Does anyone doubt that it is preferable for people to be drawn to worship God by teaching rather than forced by fear of punishment or by pain? But because the one type of people are better, it does not mean that the others, who are not of that type, ought to be ignored. Experience has enabled us to prove, and continue to prove, that many people are benefited by being compelled in the first place through fear or pain; so that subsequently they are able to be taught, and then pursue in action what they have learnt in words.
Some people suggest the following maxim from a secular author: “I am sure it is more satisfactory to restrain a child by shame and generosity, than by fear.” This is certainly true. However, just as boys guided by love are better, so boys reformed by fear are more numerous. Indeed, if we want to reply to them by quoting the same author, they can also read in him: “You can’t do anything properly, unless trouble makes you do it!” (Augustine: Political Writings, 186)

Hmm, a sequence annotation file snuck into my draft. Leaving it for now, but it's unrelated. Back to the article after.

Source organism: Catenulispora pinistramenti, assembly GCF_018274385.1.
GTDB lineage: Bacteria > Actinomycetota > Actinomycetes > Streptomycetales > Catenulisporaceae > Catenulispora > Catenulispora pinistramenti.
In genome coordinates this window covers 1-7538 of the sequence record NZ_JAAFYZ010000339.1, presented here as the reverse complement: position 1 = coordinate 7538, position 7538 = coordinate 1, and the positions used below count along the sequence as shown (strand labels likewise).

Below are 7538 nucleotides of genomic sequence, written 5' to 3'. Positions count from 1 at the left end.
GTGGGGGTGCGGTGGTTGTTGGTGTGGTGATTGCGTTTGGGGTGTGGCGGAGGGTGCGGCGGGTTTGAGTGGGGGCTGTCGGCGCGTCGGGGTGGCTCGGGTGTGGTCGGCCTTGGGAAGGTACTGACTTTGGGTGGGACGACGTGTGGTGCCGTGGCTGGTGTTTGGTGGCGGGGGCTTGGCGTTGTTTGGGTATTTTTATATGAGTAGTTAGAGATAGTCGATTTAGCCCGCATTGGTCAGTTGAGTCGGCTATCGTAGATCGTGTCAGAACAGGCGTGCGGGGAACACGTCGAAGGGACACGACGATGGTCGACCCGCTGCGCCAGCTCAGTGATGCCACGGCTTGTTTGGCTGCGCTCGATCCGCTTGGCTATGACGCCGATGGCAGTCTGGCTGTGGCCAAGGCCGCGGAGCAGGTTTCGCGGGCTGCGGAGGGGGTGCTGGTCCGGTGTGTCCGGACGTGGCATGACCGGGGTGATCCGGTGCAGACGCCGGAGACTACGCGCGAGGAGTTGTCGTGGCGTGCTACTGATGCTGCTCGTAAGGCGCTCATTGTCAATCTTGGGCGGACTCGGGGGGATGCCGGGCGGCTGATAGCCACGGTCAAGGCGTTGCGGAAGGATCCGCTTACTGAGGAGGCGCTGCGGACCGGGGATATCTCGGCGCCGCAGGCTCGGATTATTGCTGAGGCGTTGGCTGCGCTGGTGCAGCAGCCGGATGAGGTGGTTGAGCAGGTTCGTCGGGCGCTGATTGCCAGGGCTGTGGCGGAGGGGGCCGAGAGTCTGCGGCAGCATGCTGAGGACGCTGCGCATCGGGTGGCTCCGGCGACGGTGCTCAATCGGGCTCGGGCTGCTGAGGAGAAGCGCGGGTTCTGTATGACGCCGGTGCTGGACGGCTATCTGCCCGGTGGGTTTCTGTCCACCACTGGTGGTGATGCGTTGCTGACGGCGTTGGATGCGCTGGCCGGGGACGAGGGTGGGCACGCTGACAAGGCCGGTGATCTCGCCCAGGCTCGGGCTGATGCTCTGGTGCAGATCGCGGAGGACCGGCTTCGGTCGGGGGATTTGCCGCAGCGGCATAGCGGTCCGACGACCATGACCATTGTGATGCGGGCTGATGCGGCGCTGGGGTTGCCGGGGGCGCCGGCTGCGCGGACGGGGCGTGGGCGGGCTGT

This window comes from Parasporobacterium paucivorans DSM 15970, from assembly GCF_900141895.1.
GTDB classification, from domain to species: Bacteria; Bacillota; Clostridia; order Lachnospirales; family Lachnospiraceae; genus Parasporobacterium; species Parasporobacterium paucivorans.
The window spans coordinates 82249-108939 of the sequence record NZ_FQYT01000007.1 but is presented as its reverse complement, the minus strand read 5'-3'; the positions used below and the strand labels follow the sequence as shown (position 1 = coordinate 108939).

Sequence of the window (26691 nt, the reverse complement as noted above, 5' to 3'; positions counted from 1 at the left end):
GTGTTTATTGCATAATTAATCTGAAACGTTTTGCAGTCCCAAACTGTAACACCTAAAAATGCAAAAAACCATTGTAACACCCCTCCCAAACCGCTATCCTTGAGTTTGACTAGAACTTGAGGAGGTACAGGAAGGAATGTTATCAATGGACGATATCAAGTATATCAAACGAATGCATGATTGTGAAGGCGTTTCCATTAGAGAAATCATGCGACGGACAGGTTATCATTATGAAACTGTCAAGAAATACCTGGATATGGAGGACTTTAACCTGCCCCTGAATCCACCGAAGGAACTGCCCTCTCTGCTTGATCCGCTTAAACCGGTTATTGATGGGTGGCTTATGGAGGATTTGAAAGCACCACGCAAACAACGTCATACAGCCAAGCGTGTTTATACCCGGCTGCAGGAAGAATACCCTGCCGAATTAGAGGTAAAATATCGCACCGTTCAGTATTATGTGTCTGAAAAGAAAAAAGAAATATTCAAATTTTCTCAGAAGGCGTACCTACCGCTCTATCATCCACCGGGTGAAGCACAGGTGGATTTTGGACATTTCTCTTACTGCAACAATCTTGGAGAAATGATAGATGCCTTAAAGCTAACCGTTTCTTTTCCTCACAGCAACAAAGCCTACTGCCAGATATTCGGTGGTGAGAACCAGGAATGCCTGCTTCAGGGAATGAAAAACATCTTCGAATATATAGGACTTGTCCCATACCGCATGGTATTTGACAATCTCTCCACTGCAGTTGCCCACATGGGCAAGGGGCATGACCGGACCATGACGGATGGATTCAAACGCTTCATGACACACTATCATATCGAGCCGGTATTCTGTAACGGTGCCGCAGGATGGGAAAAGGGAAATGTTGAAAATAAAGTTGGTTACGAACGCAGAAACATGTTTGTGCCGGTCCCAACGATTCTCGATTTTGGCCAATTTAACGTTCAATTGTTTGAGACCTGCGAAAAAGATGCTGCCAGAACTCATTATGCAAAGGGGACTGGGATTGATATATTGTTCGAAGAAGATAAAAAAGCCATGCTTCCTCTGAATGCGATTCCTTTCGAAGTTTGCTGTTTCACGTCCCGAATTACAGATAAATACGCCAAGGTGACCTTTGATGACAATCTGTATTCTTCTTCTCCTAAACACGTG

Is anyone able to love more generously than Christ, who laid down his life for his sheep? Now when he called Peter and the other apostles, he did so with a single word. However, Paul, formerly known as Saul, who was to become a great builder of his church, was at first a fearsome destroyer of it; and Christ did not restrain him with a single word. Rather, he used his power to knock Paul down: with the aim of encouraging a man who had been raging in the dark of faithlessness to long for light in his heart, he first struck him with physical blindness. If that was not a punishment, he wouldn’t have been healed later on; and if his eyes had been sound (when he could see nothing with them open) scripture would not have described how something like scales, which had been covering them, fell from them when Ananias laid his hands on Paul, so that their gaze was opened up. Where do they get that cry of theirs? “We are free to believe or not to believe: did Christ apply force to anyone? Did he compel anyone?” Look–they have the apostle Paul! They should realise that Christ first used force on him and later taught him, first struck him and then consoled him. It is amazing, moreover, how Paul, who came to the gospel under the compulsion of a physical punishment, afterwards struggled more for the gospel than all of those who were called by word alone; although a greater fear drove him to love, still his perfect love casts out fear. (187)